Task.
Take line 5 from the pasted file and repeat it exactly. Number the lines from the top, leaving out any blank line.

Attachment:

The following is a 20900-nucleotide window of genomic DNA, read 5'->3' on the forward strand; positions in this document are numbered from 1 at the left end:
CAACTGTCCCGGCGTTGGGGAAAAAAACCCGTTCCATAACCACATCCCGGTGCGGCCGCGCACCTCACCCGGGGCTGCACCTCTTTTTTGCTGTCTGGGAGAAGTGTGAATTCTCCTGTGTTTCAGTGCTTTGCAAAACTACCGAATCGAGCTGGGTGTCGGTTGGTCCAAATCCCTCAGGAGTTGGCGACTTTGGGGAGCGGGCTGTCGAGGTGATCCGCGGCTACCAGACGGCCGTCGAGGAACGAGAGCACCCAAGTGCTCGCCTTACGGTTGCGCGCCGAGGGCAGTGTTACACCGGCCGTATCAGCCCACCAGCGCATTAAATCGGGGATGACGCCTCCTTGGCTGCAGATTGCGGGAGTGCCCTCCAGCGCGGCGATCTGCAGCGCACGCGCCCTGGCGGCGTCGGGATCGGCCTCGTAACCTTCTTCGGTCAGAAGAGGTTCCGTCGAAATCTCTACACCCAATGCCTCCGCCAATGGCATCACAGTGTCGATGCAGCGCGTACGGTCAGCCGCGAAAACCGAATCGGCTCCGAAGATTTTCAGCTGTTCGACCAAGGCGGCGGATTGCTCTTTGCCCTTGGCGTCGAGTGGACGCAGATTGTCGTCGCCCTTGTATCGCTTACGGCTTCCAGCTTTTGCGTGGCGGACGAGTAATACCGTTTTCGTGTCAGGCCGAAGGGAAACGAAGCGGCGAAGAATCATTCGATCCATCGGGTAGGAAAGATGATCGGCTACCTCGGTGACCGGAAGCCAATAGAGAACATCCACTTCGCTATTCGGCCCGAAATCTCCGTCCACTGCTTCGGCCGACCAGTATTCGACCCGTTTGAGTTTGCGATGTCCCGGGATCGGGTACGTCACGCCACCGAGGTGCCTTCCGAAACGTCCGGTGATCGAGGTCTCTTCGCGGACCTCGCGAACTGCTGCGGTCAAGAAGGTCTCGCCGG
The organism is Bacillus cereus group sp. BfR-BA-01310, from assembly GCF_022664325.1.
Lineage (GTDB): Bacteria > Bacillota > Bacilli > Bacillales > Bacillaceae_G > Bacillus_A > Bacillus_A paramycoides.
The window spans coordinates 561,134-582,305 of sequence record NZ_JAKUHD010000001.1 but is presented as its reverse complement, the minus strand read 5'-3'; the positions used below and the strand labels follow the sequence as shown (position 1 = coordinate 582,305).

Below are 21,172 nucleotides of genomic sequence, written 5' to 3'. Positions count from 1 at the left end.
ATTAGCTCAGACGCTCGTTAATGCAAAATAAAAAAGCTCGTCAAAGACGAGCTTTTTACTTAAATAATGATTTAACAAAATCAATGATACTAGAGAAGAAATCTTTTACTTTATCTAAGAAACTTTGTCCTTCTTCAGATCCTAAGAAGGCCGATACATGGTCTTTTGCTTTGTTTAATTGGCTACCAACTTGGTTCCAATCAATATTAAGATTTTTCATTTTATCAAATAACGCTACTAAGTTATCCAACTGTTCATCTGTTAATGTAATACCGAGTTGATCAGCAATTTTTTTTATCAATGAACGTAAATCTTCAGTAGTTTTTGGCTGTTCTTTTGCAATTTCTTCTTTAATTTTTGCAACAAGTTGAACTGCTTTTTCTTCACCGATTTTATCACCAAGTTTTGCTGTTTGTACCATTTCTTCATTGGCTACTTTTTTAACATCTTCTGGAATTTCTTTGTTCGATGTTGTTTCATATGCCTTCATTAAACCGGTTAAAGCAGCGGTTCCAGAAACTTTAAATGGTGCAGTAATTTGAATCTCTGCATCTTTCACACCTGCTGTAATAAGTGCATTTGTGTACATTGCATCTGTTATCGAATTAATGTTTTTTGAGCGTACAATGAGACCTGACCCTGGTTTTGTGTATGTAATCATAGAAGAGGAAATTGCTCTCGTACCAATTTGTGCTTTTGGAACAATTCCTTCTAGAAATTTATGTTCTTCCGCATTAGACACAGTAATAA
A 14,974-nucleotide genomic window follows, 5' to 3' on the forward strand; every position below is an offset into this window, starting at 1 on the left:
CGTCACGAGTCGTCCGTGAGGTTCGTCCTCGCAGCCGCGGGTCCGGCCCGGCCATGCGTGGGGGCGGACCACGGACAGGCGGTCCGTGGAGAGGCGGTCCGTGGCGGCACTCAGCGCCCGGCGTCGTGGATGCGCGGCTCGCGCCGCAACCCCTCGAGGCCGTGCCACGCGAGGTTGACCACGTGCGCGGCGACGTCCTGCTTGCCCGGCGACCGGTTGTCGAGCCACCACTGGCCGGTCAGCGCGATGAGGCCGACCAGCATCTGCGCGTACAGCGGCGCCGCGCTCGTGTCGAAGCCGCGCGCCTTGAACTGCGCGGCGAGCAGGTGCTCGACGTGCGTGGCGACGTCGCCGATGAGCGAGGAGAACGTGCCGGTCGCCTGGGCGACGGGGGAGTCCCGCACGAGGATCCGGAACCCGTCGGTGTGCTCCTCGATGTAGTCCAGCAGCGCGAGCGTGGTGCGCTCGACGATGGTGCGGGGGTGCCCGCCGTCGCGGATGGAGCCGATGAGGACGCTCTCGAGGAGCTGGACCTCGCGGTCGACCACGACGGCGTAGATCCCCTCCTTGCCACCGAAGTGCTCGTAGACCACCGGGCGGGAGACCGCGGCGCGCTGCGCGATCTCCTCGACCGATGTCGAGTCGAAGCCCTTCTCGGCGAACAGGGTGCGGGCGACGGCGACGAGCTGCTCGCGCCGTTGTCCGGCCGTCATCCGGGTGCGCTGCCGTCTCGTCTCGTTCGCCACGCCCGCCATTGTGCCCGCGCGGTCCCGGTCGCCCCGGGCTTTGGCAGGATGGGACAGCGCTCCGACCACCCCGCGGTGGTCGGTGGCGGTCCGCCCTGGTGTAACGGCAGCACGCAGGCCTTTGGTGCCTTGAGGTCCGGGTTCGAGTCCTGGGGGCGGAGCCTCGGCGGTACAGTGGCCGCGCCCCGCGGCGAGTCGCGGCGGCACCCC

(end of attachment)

The window spans coordinates 561,134-582,305 of sequence record NZ_JAKUHD010000001.1 but is presented as its reverse complement, the minus strand read 5'-3'; the positions used below and the strand labels follow the sequence as shown (position 1 = coordinate 582,305).